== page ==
Fats are important to your baby's development and may have benefits for your health as well. Here’s what you need to know.

When it comes to fats in your diet, lots of questions may come up. For instance, are nuts good or bad? Should you use certain types of salad or cooking oils? What kinds of fats should you limit? Although there are certain types of fats it’s best to limit (saturated fats), there are also healthy fats to eat that are quite good for you and your baby—and provide you with much-needed energy while you’re expecting. Here’s help to sort out the fat facts.


Good Sources of Fat

  • Fats from fish: Thinking about serving fish for dinner? Try salmon. This fish, along with other seafood, like shrimp, is an excellent source of omega-3 fatty acids, a polyunsaturated type of fat that’s important for growing babies—as well as their moms. In particular, seafood is rich in docosahexaenoic acid (DHA), an omega-3 that helps support your little one’s developing eyes and brain. And while it’s safe to eat seafood about twice a week, moms-to-be want to make sure to choose fish and shellfish that are lower in mercury, such as shrimp, canned light tuna, salmon, Pollack, and catfish.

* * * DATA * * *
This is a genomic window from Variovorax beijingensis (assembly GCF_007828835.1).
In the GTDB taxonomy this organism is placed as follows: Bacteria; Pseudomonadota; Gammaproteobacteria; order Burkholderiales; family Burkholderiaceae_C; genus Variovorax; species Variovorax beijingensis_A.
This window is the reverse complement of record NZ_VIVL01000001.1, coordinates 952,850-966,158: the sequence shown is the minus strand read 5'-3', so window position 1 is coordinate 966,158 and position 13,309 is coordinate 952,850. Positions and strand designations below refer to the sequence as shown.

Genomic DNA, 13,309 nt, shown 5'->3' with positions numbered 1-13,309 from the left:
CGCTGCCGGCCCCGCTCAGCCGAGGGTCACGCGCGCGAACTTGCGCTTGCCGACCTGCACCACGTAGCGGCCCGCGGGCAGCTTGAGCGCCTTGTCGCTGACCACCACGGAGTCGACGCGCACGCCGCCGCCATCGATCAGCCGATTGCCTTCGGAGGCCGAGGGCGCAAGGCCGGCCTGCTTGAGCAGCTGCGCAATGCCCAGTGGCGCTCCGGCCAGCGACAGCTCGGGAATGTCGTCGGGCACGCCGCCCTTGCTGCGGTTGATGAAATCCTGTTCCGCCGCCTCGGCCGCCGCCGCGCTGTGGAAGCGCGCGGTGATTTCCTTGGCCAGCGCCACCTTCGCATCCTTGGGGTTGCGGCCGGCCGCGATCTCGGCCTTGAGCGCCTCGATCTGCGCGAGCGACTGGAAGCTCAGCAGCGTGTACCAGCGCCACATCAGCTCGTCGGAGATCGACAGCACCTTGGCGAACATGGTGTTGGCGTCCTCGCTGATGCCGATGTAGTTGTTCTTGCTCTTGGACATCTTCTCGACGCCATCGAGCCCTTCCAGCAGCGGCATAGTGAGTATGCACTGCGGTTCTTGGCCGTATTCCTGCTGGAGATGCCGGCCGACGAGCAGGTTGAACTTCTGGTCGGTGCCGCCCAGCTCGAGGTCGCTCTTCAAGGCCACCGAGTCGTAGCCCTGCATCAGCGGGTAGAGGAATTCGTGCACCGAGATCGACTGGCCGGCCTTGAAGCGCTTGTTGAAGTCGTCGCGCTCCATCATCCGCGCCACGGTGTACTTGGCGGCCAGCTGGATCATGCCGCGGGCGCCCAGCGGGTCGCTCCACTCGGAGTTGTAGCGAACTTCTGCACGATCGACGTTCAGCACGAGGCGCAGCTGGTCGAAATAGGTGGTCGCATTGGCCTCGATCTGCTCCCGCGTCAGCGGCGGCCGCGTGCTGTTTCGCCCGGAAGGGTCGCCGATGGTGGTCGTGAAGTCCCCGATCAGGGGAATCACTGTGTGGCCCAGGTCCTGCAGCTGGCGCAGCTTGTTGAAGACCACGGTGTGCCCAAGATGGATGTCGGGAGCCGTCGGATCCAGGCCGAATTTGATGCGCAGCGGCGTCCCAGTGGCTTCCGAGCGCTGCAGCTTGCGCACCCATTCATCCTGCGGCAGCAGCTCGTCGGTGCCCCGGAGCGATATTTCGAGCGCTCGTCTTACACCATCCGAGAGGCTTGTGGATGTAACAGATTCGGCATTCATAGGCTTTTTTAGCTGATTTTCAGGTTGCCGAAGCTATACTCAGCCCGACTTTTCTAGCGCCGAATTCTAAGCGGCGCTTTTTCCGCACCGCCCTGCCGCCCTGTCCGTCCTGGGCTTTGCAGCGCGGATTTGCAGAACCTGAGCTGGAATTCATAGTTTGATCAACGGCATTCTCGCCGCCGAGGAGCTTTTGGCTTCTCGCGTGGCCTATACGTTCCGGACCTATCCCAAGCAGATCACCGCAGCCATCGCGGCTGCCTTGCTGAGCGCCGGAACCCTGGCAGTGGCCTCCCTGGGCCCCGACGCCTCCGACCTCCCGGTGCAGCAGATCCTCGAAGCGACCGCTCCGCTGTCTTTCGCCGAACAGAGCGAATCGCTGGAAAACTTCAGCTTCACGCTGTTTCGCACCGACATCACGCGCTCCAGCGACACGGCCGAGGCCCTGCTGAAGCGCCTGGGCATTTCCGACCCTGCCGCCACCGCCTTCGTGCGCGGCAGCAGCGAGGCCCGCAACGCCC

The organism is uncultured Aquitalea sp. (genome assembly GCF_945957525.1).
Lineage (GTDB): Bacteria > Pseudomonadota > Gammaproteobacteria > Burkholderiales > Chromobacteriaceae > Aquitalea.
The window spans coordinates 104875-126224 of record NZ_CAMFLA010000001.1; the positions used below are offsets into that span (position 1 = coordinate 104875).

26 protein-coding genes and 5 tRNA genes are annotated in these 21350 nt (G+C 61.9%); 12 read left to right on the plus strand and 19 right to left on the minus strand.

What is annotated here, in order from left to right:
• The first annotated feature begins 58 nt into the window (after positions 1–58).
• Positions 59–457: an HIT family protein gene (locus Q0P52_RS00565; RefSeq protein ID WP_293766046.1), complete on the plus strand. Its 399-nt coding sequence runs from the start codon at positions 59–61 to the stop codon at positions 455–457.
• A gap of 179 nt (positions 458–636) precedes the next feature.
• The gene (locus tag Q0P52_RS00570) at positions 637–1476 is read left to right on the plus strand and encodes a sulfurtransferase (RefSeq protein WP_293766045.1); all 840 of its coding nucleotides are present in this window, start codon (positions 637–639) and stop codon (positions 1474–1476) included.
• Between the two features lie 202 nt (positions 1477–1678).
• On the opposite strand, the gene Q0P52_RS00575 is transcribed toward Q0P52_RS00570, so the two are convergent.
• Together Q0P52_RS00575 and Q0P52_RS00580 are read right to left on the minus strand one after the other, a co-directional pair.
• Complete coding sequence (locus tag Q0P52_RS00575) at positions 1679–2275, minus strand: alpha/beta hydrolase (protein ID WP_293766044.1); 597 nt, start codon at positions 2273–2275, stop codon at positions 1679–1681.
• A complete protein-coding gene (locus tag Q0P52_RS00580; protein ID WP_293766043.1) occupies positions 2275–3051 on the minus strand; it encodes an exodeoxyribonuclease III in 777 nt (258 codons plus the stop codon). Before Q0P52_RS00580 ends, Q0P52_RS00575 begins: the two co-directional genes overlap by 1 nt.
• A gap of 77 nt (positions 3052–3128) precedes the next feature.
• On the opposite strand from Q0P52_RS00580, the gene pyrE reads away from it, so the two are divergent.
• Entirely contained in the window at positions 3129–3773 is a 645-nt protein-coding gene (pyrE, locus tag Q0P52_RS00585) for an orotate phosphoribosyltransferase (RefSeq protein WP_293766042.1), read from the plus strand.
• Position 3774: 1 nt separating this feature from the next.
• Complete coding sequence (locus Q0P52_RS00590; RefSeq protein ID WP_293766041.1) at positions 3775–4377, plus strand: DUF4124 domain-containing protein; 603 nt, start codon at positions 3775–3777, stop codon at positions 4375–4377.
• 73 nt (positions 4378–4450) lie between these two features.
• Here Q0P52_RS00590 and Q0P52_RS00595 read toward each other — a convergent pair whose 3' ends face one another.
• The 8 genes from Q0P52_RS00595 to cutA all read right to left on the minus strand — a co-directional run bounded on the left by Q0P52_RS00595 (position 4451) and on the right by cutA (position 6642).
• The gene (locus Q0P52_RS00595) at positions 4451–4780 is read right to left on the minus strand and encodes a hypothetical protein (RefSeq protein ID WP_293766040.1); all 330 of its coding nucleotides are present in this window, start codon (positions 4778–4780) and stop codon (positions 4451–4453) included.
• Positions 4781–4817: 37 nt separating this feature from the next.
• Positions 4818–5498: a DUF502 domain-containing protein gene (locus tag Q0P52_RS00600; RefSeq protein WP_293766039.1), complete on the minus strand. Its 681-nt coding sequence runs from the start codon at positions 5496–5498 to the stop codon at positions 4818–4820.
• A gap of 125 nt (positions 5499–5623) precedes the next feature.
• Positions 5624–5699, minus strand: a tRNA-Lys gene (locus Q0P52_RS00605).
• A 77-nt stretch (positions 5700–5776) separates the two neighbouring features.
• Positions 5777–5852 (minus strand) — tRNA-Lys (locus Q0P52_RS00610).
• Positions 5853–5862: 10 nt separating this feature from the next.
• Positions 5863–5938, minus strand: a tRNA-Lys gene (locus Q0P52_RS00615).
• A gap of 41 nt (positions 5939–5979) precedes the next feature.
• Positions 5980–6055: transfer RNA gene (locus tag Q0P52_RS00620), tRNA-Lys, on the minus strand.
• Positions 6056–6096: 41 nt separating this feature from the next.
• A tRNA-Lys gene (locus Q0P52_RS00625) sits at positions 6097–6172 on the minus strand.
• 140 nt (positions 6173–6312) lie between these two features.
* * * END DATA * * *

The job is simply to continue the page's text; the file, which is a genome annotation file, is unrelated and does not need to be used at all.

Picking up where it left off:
• Fats from nuts and seeds: When it comes to healthy fats to eat, monounsaturated fats count along with polyunsaturated ones. Monounsaturated fats are beneficial for moms and babies and have been shown to be good for the heart when used in place of unsaturated fats. Polyunsaturated fats abound in nuts (like walnuts) and seeds (such as sunflower and pumpkin). Monounsaturated fats are found in avocados, as well such oils as olive oil.

Fats to Pass By

  • Fats from deep-fried foods and sweets: Although it’s fine to indulge on occasion, it’s better not to include too many of these foods in your diet, as they’re high in trans fats. Trans fats are usually created when oil is partially hydrogenated. Trans fats have been associated with effects on cholesterol levels and heart health. Along with limiting trans fats, it’s also smart to choose low-fat cheeses and lean meats and poultry, which can help lower your intake of saturated fat.